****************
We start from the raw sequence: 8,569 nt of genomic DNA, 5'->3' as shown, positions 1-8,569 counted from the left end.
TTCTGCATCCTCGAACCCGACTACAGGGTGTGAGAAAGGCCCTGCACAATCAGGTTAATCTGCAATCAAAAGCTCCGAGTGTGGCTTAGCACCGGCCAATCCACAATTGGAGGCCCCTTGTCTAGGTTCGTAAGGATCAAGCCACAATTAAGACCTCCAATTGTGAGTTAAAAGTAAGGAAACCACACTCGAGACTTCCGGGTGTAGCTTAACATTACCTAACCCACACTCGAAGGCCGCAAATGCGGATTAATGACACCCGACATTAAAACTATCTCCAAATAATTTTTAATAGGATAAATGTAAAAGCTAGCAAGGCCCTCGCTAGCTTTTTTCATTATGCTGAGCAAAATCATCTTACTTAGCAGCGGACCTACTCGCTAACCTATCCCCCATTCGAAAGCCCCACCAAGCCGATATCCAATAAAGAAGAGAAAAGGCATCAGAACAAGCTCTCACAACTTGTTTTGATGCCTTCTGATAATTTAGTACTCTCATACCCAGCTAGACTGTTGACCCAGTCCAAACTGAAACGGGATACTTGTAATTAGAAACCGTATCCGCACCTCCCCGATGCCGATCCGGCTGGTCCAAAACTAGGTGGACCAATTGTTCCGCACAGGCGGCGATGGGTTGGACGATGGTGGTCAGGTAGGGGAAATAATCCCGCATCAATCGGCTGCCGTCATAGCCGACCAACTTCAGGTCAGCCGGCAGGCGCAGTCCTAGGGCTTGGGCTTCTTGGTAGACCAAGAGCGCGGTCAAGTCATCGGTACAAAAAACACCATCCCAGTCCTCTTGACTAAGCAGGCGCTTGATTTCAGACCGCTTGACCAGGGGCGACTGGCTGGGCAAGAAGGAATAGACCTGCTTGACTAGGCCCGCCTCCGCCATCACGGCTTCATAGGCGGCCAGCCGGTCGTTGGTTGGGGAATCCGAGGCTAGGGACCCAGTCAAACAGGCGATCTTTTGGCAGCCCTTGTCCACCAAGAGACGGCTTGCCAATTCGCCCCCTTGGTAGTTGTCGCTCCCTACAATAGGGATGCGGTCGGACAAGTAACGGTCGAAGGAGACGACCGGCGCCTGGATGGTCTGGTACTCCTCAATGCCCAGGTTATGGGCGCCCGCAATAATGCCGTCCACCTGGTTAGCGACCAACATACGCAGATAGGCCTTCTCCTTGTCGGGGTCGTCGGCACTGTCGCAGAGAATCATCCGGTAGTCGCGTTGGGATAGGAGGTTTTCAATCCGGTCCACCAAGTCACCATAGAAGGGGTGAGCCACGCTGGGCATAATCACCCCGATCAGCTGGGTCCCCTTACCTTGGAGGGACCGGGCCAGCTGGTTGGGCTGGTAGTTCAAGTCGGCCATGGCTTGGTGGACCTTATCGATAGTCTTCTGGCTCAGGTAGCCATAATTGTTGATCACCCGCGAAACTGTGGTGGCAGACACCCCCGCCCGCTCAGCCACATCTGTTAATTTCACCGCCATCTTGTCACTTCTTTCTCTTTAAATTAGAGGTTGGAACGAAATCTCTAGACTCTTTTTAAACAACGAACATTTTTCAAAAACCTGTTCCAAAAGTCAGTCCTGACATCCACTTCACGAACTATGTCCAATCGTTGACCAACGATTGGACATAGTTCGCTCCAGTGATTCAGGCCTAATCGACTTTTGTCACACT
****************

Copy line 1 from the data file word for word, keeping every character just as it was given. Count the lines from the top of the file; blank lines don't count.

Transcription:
We start from the raw sequence: 8,569 nt of genomic DNA, 5'->3' as shown, positions 1-8,569 counted from the left end.